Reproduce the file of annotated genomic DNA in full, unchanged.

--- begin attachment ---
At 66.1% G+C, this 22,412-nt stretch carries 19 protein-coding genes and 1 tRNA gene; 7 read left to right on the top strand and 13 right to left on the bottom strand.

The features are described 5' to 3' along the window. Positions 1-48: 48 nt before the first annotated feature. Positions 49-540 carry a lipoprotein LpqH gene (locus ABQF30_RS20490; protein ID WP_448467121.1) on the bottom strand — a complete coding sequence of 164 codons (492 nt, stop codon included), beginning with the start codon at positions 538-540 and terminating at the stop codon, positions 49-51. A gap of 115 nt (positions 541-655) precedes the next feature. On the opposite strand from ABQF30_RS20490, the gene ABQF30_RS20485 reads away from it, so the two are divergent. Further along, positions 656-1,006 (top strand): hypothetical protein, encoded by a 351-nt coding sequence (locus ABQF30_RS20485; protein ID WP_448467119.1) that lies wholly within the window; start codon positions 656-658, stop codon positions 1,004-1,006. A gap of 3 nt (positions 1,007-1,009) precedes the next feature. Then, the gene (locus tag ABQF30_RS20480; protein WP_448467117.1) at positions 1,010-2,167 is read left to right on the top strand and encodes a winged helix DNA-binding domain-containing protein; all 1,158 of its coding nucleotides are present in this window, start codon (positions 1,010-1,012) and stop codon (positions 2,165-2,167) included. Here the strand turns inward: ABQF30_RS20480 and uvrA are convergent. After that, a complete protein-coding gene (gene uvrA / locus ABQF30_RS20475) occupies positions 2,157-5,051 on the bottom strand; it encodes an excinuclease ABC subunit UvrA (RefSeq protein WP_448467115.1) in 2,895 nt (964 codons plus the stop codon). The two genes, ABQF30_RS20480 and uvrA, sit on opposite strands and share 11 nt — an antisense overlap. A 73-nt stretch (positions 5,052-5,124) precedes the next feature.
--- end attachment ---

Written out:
At 66.1% G+C, this 22,412-nt stretch carries 19 protein-coding genes and 1 tRNA gene; 7 read left to right on the top strand and 13 right to left on the bottom strand.

The features are described 5' to 3' along the window. Positions 1-48: 48 nt before the first annotated feature. Positions 49-540 carry a lipoprotein LpqH gene (locus ABQF30_RS20490; protein ID WP_448467121.1) on the bottom strand — a complete coding sequence of 164 codons (492 nt, stop codon included), beginning with the start codon at positions 538-540 and terminating at the stop codon, positions 49-51. A gap of 115 nt (positions 541-655) precedes the next feature. On the opposite strand from ABQF30_RS20490, the gene ABQF30_RS20485 reads away from it, so the two are divergent. Further along, positions 656-1,006 (top strand): hypothetical protein, encoded by a 351-nt coding sequence (locus ABQF30_RS20485; protein ID WP_448467119.1) that lies wholly within the window; start codon positions 656-658, stop codon positions 1,004-1,006. A gap of 3 nt (positions 1,007-1,009) precedes the next feature. Then, the gene (locus tag ABQF30_RS20480; protein WP_448467117.1) at positions 1,010-2,167 is read left to right on the top strand and encodes a winged helix DNA-binding domain-containing protein; all 1,158 of its coding nucleotides are present in this window, start codon (positions 1,010-1,012) and stop codon (positions 2,165-2,167) included. Here the strand turns inward: ABQF30_RS20480 and uvrA are convergent. After that, a complete protein-coding gene (gene uvrA / locus ABQF30_RS20475) occupies positions 2,157-5,051 on the bottom strand; it encodes an excinuclease ABC subunit UvrA (RefSeq protein WP_448467115.1) in 2,895 nt (964 codons plus the stop codon). The two genes, ABQF30_RS20480 and uvrA, sit on opposite strands and share 11 nt — an antisense overlap. A 73-nt stretch (positions 5,052-5,124) precedes the next feature.